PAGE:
So there are examples that are both thinner and wider than the assumed ‘real’ fracture. The smallest cell width tried is the limiting case where the fracture porosity goes to 100%.

Figure 5 is the linear-time plot of instantaneous and cumulative rate, Figure 6 is the log-time plot. Cumulative is in black. The reason why there is a bifurcation and an asymptotic approach to both a lower estimate and an upper estimate is because we always set the permeability within the fracture equal to the fracture permeability (i.e. we have (md-ft/cell_width) for permeability in the cross-fracture direction and (md-ft/frac_width) in the other direction for all cases where cell_width>frac_width). This gives a better approximation of the history period (first 2 or 3 years). If you were to simply use homogeneous permeability at (md-ft/cell_width), the ultimate recovery is probably better estimated but your history matching period will have lower rates and so any matching on the coarse model will over-estimate the reservoir parameters.

The log-time plot (Figure 6) shows that if you increase the cell width you will get slightly different flow periods and transitions.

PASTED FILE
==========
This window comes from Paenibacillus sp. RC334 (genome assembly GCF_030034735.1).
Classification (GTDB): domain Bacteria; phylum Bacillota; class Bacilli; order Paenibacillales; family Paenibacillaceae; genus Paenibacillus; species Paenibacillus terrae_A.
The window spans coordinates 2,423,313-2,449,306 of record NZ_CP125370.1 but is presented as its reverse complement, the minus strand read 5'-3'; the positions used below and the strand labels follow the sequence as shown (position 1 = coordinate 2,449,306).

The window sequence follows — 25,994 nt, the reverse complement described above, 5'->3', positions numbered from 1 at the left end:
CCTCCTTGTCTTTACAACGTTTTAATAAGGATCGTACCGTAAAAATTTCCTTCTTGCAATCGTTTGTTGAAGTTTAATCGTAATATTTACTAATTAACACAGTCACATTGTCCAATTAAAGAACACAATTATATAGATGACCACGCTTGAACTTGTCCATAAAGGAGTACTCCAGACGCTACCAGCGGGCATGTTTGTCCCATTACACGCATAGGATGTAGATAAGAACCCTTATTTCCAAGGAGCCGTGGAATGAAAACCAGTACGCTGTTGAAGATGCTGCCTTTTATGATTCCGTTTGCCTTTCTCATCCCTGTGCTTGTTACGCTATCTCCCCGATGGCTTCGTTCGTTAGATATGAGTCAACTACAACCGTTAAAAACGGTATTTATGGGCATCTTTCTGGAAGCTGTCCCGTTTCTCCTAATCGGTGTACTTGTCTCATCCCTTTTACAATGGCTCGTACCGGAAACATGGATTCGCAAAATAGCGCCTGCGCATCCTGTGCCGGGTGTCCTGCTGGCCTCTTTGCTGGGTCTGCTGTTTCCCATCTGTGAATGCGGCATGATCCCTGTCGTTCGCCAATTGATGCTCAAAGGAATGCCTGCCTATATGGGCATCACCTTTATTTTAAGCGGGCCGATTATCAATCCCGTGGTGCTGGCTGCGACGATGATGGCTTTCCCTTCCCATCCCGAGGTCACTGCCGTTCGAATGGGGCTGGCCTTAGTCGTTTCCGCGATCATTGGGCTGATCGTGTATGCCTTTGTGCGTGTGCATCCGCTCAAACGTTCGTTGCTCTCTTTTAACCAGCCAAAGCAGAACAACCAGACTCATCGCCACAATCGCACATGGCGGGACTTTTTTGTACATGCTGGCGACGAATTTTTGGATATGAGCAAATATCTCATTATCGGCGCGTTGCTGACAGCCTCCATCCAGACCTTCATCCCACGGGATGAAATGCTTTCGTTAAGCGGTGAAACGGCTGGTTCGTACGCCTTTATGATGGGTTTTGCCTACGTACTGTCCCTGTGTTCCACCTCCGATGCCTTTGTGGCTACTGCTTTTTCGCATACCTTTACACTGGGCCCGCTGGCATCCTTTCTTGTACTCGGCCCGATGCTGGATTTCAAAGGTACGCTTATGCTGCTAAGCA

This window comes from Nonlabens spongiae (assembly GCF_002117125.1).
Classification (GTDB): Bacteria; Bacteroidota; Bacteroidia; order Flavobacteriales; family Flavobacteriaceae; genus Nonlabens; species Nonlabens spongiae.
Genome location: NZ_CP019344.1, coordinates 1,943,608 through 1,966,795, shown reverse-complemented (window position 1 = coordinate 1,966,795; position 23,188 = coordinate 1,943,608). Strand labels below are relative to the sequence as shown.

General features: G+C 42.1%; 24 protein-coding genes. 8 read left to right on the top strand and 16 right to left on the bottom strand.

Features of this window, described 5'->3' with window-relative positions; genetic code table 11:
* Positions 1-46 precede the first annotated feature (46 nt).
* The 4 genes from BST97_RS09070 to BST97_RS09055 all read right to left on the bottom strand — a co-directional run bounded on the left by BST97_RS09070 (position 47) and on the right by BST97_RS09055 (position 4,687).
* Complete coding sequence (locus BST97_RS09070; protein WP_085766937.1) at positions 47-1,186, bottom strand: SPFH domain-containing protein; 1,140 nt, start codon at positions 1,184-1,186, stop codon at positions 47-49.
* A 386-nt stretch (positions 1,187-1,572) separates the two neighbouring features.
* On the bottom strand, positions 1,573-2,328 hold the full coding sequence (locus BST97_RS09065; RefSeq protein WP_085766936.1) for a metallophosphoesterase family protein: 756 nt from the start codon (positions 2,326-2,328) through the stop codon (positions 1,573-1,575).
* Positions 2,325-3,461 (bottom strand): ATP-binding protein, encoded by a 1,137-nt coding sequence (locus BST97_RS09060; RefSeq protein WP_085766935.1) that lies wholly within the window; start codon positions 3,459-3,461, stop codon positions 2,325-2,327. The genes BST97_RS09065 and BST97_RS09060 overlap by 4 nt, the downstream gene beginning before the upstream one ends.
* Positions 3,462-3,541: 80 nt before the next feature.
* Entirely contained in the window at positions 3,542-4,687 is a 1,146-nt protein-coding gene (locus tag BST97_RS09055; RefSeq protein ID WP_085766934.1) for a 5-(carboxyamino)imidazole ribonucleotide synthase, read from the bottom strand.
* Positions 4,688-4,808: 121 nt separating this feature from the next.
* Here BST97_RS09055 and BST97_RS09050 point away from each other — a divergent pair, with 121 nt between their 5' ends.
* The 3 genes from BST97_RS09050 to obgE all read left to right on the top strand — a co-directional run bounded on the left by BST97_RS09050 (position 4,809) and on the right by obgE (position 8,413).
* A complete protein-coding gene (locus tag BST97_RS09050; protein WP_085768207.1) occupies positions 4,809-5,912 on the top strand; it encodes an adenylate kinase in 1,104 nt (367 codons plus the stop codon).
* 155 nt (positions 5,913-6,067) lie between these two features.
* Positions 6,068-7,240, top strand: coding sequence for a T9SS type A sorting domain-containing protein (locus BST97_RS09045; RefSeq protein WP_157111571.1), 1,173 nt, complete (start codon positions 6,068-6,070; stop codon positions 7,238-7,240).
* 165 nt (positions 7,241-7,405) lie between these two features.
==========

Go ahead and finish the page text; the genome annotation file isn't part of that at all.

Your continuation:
Figure 5 Gas Production cumulative and rate.

Figure 6 Gas production cumulative and rate on a log scale.

For timings – these models are 26x15x15 and run in the following CPU times (simply read from the end of the PRT file – there were no multiple tests to get accurate timings). The models were run with 0.5 day maximum timestep in the ‘history period’ which was designated as 2009 to January 2012; and then with a 10 day maximum timestep in the ‘forecast period’. No models failed to converge, the cases with the fracture-cells narrower than 0.3 ft had linear solver convergence difficulties with the ‘forecast period’ timestep target of 10 days and this is reflected in the longer run times for those cases.

Emanuel Martin
Emanuel Martin is a Petroleum Engineer graduate from the Faculty of Engineering and a musician educate in the Arts Faculty at National University of Cuyo. In an independent way he’s researching about shale gas & tight oil and building this website to spread the scientist knowledge of the shale industry.